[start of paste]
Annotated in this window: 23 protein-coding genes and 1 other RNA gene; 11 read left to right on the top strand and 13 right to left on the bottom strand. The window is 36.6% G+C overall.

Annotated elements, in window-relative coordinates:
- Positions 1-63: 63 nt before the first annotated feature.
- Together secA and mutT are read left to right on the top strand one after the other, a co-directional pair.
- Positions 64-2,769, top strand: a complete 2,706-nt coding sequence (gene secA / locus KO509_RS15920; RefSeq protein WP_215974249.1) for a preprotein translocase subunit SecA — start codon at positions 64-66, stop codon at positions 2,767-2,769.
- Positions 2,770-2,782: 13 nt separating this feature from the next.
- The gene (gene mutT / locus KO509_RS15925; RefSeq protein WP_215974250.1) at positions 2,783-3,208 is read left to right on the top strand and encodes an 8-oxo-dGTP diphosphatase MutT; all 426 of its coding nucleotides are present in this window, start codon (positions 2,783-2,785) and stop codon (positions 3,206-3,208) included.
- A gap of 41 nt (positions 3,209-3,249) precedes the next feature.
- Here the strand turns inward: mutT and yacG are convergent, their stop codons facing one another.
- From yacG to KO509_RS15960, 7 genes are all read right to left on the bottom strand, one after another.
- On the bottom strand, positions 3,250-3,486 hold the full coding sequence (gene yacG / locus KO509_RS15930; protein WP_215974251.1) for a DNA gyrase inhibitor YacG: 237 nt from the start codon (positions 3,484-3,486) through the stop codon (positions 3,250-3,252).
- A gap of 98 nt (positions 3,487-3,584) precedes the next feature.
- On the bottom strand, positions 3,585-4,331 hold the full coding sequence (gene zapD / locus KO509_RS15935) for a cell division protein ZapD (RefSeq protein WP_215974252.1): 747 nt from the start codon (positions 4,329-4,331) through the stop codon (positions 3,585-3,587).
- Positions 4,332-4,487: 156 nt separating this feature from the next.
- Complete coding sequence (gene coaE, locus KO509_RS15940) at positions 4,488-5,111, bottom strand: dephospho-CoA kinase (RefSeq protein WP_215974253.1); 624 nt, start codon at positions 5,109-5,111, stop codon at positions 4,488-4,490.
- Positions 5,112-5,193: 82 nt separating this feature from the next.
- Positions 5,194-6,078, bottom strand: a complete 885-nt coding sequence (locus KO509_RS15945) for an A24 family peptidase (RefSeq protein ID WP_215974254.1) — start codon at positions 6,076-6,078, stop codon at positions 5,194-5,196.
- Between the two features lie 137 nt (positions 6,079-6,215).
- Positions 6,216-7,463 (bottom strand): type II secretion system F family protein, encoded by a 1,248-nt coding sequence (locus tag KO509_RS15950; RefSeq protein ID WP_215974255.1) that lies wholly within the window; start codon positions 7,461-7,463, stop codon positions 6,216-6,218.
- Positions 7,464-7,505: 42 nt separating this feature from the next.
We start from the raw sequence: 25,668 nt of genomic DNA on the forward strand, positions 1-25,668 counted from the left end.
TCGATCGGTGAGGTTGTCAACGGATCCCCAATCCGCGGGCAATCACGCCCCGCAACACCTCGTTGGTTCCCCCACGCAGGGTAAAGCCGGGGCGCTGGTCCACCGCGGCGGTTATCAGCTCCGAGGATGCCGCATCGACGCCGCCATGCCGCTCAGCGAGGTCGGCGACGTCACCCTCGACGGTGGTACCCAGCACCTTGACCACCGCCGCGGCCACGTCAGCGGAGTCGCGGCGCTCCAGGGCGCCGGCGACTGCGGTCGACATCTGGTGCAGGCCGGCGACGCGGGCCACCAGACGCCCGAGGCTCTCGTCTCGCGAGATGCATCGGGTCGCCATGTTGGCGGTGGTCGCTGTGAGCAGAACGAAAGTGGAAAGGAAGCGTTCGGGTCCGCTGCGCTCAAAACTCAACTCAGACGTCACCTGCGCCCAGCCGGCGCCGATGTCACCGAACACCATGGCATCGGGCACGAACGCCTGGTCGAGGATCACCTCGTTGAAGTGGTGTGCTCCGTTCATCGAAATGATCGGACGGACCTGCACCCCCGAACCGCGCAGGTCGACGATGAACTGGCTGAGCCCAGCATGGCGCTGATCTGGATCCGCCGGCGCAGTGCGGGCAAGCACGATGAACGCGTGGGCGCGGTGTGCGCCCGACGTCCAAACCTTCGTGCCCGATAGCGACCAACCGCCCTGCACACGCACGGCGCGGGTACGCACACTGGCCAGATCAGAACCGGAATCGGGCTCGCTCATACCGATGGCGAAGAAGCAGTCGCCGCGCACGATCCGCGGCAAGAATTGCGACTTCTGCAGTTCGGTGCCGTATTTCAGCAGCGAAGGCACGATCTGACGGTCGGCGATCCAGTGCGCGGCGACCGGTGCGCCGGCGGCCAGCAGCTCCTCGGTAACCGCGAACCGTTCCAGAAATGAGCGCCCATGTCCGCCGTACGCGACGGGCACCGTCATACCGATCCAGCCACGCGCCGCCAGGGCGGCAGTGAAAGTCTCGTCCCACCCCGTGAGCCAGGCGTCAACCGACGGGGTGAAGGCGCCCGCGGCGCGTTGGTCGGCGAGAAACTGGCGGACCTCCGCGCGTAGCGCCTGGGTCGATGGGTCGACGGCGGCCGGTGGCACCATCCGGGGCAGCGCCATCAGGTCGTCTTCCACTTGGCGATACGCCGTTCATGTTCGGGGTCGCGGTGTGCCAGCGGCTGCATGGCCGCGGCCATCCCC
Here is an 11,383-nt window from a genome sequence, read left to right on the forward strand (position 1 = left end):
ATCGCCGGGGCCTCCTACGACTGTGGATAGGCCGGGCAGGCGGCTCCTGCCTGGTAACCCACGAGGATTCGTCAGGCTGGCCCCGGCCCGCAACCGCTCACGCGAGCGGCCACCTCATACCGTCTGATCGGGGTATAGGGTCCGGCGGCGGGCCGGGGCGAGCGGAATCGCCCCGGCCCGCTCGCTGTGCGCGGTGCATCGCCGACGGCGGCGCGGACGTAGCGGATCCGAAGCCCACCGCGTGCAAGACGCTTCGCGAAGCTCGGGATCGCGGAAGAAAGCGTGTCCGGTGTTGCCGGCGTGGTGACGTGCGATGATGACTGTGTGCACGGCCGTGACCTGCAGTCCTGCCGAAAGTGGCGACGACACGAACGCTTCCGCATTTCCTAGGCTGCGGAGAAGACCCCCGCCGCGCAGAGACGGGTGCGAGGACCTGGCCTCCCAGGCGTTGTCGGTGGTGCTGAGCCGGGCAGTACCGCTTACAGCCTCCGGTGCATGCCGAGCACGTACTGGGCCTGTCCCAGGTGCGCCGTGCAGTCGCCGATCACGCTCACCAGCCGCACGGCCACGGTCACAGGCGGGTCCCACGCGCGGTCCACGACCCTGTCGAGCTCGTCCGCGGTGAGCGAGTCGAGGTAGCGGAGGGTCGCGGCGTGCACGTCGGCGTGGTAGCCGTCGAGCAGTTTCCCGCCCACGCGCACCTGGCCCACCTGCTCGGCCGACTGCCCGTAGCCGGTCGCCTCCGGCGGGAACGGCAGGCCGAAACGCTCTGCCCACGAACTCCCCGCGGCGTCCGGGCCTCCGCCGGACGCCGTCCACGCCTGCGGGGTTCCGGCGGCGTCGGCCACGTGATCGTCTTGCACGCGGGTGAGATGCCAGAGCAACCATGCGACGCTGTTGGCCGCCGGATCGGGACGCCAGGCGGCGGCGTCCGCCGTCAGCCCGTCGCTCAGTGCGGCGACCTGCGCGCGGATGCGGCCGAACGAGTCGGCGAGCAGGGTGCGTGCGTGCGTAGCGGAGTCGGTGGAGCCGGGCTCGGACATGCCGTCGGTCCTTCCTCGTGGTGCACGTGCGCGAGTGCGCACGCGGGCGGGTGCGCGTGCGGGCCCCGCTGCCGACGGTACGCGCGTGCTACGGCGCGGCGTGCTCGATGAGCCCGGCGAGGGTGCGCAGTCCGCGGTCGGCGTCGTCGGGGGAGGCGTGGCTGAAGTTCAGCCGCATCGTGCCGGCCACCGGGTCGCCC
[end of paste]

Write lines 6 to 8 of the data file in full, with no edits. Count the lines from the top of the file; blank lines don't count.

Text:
- Positions 2,770-2,782: 13 nt separating this feature from the next.
- The gene (gene mutT / locus KO509_RS15925; RefSeq protein WP_215974250.1) at positions 2,783-3,208 is read left to right on the top strand and encodes an 8-oxo-dGTP diphosphatase MutT; all 426 of its coding nucleotides are present in this window, start codon (positions 2,783-2,785) and stop codon (positions 3,206-3,208) included.
- A gap of 41 nt (positions 3,209-3,249) precedes the next feature.